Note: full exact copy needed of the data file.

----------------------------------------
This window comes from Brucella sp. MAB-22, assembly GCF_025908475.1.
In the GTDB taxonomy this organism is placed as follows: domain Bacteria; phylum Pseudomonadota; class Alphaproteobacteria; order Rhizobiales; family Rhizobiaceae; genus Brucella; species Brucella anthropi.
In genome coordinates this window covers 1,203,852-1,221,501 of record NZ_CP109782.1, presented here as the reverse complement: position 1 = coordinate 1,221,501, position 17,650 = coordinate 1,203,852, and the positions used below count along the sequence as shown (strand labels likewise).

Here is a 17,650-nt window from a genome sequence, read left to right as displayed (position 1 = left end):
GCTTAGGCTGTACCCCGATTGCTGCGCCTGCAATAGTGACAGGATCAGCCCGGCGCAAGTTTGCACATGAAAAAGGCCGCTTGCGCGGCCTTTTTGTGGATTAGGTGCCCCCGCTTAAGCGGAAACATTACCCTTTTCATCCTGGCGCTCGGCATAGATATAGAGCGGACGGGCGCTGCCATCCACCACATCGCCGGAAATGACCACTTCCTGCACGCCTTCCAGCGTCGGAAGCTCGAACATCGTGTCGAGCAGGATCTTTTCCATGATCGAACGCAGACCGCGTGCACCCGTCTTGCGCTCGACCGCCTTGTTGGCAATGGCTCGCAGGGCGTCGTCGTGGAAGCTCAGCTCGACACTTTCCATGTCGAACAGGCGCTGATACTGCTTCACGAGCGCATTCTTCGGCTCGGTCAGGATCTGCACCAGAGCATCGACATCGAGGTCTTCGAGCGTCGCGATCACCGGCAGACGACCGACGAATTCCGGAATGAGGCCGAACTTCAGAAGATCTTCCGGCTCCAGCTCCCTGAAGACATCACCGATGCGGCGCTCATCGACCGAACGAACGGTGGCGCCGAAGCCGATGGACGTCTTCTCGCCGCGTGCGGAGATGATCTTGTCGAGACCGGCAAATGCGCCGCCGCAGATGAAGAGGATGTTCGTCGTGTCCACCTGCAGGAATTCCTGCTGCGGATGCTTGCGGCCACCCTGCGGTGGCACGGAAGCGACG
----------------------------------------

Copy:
This window comes from Brucella sp. MAB-22, assembly GCF_025908475.1.
In the GTDB taxonomy this organism is placed as follows: domain Bacteria; phylum Pseudomonadota; class Alphaproteobacteria; order Rhizobiales; family Rhizobiaceae; genus Brucella; species Brucella anthropi.
In genome coordinates this window covers 1,203,852-1,221,501 of record NZ_CP109782.1, presented here as the reverse complement: position 1 = coordinate 1,221,501, position 17,650 = coordinate 1,203,852, and the positions used below count along the sequence as shown (strand labels likewise).

Here is a 17,650-nt window from a genome sequence, read left to right as displayed (position 1 = left end):
GCTTAGGCTGTACCCCGATTGCTGCGCCTGCAATAGTGACAGGATCAGCCCGGCGCAAGTTTGCACATGAAAAAGGCCGCTTGCGCGGCCTTTTTGTGGATTAGGTGCCCCCGCTTAAGCGGAAACATTACCCTTTTCATCCTGGCGCTCGGCATAGATATAGAGCGGACGGGCGCTGCCATCCACCACATCGCCGGAAATGACCACTTCCTGCACGCCTTCCAGCGTCGGAAGCTCGAACATCGTGTCGAGCAGGATCTTTTCCATGATCGAACGCAGACCGCGTGCACCCGTCTTGCGCTCGACCGCCTTGTTGGCAATGGCTCGCAGGGCGTCGTCGTGGAAGCTCAGCTCGACACTTTCCATGTCGAACAGGCGCTGATACTGCTTCACGAGCGCATTCTTCGGCTCGGTCAGGATCTGCACCAGAGCATCGACATCGAGGTCTTCGAGCGTCGCGATCACCGGCAGACGACCGACGAATTCCGGAATGAGGCCGAACTTCAGAAGATCTTCCGGCTCCAGCTCCCTGAAGACATCACCGATGCGGCGCTCATCGACCGAACGAACGGTGGCGCCGAAGCCGATGGACGTCTTCTCGCCGCGTGCGGAGATGATCTTGTCGAGACCGGCAAATGCGCCGCCGCAGATGAAGAGGATGTTCGTCGTGTCCACCTGCAGGAATTCCTGCTGCGGATGCTTGCGGCCACCCTGCGGTGGCACGGAAGCGACG